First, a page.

#define NBITS(x) ((uchar) (~0u << sizeof(0u) * 8 - (x) >> sizeof(0u) * 8 - (x)))

int main()
{
int k = 0;
std::cout << std::hex << (int) NBITS(k) << '\n';
std::cout << std::hex << (int) NBITS(0) << '\n';

return 0;
}

--
Marcus Kwok
Dec 13 '05 #6

P: n/a
Neelesh Bodas wrote:
Victor Bazarov wrote:
Yes. For a constant 0 the result is calculated in compile-time, and it is
"correct". The "incorrect" result is calculated during run-time, and it
involves shifting of "all bits set" value to the left 32 times, which is
the same as not shifting it at all. The expression 'sizeof(0u)*8 - k'
yields 32, then the left shift of (32 % 32) is applied.

What do you exactly mean by "left shift by 32 is same as not shifting
it at all"?


I peeked at the assembly code, and knowing the CPU instructions made this
statement, which is very platform-specific. I apologise.
And from where does 32%32 come up here?


From the same source.

V
Dec 13 '05 #7

P: n/a
Marcus Kwok wrote:
Victor Bazarov <v.********@comacast.net> wrote:
vj wrote:
I am working on a compression tool and saw this puzzling bit shit
behaviour on a VC++6.0 compiler.


It's the same in VC++ v7.1, and probably many other compilers.

Interesting, the following program (which should be the same as the
OP's) outputs

0
0

for me using VC++ v7.1:
#include <iostream>
#include <iomanip>

typedef unsigned char uchar;

#define NBITS(x) ((uchar) (~0u << sizeof(0u) * 8 - (x) >> sizeof(0u) * 8 - (x)))

int main()
{
int k = 0;
std::cout << std::hex << (int) NBITS(k) << '\n';
std::cout << std::hex << (int) NBITS(0) << '\n';

return 0;
}


Yep.

<compiler-specific>
Curiously enough, the behaviour of the Release build differs from the
Debug build. It must have something to do with the optimization...
</compiler-specific>

V
Dec 13 '05 #8

P: n/a
On 13 Dec 2005 09:23:34 -0800 in comp.lang.c++, "Greg"
<gr****@pacbell.net> wrote,
vj wrote:
#define NBITS(x) ((uchar)(~0u<<sizeof(0u)*8-(x) >>sizeof(0u)*8-(x)))
I would eliminate the macro, it's a mess. Just use an array:


But that blows the whole point; it prevents the compiler from
evaluating it as a constant expression at compile time!

However, I agree the given #define is horrible. I propose:
#define NBITS(x) (~(~0u << (x)))

Dec 13 '05 #9

P: n/a
vj wrote:
I am working on a compression tool and saw this puzzling bit shit
behaviour on a VC++6.0 compiler.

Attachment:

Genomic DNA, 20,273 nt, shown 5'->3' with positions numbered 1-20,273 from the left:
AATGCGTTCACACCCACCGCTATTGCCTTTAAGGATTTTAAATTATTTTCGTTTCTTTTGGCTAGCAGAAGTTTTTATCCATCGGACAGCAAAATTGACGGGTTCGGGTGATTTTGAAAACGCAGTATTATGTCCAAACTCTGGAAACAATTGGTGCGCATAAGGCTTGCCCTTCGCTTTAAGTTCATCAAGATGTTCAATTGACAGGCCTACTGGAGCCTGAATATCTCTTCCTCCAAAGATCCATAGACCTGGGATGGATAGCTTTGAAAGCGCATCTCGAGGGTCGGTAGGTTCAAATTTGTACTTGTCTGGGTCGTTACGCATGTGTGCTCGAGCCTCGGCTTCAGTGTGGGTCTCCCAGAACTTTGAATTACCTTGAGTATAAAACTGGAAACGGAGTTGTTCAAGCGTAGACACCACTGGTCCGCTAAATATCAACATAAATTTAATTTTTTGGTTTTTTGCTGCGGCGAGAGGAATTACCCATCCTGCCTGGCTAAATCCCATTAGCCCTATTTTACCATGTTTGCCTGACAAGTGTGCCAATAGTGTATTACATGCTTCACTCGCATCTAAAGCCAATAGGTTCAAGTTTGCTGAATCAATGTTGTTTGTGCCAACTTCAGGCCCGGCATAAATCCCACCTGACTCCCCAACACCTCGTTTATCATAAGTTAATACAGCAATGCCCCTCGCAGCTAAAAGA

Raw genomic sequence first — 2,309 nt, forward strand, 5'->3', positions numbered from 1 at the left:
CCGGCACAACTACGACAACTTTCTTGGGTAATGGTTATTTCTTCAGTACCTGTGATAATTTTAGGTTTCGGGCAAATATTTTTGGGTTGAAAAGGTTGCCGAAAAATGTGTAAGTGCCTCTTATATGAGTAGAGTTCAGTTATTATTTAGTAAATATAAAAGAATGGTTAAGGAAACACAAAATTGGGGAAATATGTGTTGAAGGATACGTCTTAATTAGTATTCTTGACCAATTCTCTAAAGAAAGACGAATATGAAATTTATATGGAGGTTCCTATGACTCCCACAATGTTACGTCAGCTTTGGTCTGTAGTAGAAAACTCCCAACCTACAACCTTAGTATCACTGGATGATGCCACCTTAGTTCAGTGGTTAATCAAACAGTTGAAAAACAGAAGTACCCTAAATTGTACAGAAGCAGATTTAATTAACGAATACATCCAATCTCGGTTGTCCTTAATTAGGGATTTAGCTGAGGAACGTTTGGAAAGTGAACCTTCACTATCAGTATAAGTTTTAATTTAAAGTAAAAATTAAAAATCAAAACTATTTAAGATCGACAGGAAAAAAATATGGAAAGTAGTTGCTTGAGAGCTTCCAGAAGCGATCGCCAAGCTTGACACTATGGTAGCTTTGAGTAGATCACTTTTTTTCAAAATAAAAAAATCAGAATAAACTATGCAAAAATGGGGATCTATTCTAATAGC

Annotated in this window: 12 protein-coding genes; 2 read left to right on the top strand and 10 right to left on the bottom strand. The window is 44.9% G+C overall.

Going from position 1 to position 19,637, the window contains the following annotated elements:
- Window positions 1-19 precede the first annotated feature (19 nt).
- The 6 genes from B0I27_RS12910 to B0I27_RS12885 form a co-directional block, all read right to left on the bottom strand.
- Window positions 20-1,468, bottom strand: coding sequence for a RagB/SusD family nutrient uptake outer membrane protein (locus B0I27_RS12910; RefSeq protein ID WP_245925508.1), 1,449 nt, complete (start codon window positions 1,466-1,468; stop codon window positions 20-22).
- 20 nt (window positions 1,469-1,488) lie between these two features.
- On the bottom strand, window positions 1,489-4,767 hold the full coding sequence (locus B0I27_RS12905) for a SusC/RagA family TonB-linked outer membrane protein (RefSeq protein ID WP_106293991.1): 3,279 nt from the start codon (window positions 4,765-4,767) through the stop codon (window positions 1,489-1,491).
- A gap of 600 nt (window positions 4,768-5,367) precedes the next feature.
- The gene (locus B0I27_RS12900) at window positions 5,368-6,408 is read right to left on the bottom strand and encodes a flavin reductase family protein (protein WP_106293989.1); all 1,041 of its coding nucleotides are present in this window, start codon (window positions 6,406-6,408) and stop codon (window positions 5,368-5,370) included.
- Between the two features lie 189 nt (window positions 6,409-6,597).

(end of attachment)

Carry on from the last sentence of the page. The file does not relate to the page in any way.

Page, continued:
Accurate use of adjectives !
typedef unsigned char uchar;
#define NBITS(x) ((uchar)(~0u<<sizeof(0u)*8-(x) >>sizeof(0u)*8-(x)))
This causes undefined behaviour when x is 0 (the number of bits
in a bit shift must be less than the number of bits in the thing
being shifted).

I don't know why anyone would prefer this to:
#define NBITS(x) ( (1u << (x)) - 1 )

which works on the range 0 <= x <= 31 (assuming 32-bit int).
void main()
Should be:
int main()
{ int k=0;
cout<<hex<<(int) NBITS(k)<<endl;
cout<<hex<<(int) NBITS(0)<<endl;
}
/****output***/
ff
00
/****output ends***/


No surprise.

Dec 13 '05 #10

P: n/a
vj
Hello Friends,

Thank you all for your wonderful as well as enlighting suggestion the
original macro definition was really a big big mess ( was really a
quick fix solution) i have finally converted it to
#define NBITS(x) (~(~0u << (x))) //thanks david

But still i suppose that the problem remains the same as to what is
wrong with this macro definition
#define NBITS(x) ( (uchar) (~0u << sizeof(0u) * 8 - (x) >>
sizeof(0u)*8-(x) ) )

Assumptions here were that x<=8 (it will never be greater than 8)
hence the expression sizeof(0u)*8-(x) >=0 (never negative). So that
answers the question
of undefined behaviour due to negative values.

I went through the generated assemble code and i too believe that the
culprit is the SHL instruction.
take look at the generated code for
/******code*******/
unsigned i,j,k=0;
9: i= ~0u<< sizeof(0u)*8+k;
mov ecx,dword ptr [ebp-0Ch]
add ecx,20h
or eax,0FFFFFFFFh
shl eax,cl ///the culprit
mov dword ptr [ebp-4],eax
/***code ends****/

it seems that if shl is given a shift count >=32 then it simpliy takes
it mod with 32 ( count %32) as Victor said and then shifts it. I tried
to search the net for info on this issue with SHL but could not find
any thing.
I does seems that it is a well known issue as it is evident from
compiler output for constant expressions but some how its overlooked
when generating runtime code.
I am now planning to post it on usenet group for more clarification.

Once again thanks you all,

----
vj

Dec 14 '05 #11

P: n/a
vj
Hello once again,

I did a post on comp.lang.asm.x86 group regarding the problem and their
reply have confirmed Victor and My suspicion that some where the
ShiftCount%32 is happening. The group has said that the SHL instruction
takes only takes 5 LSBs and maskes of the rest. That means that a
shift count of 0x20 will be masked of with 0x1F = 0x00 . Thus no bit
shift actually takes place.

I hope that winds up the topic and clear every thing.

Thanks for the support,
----
VJ

Dec 15 '05 #12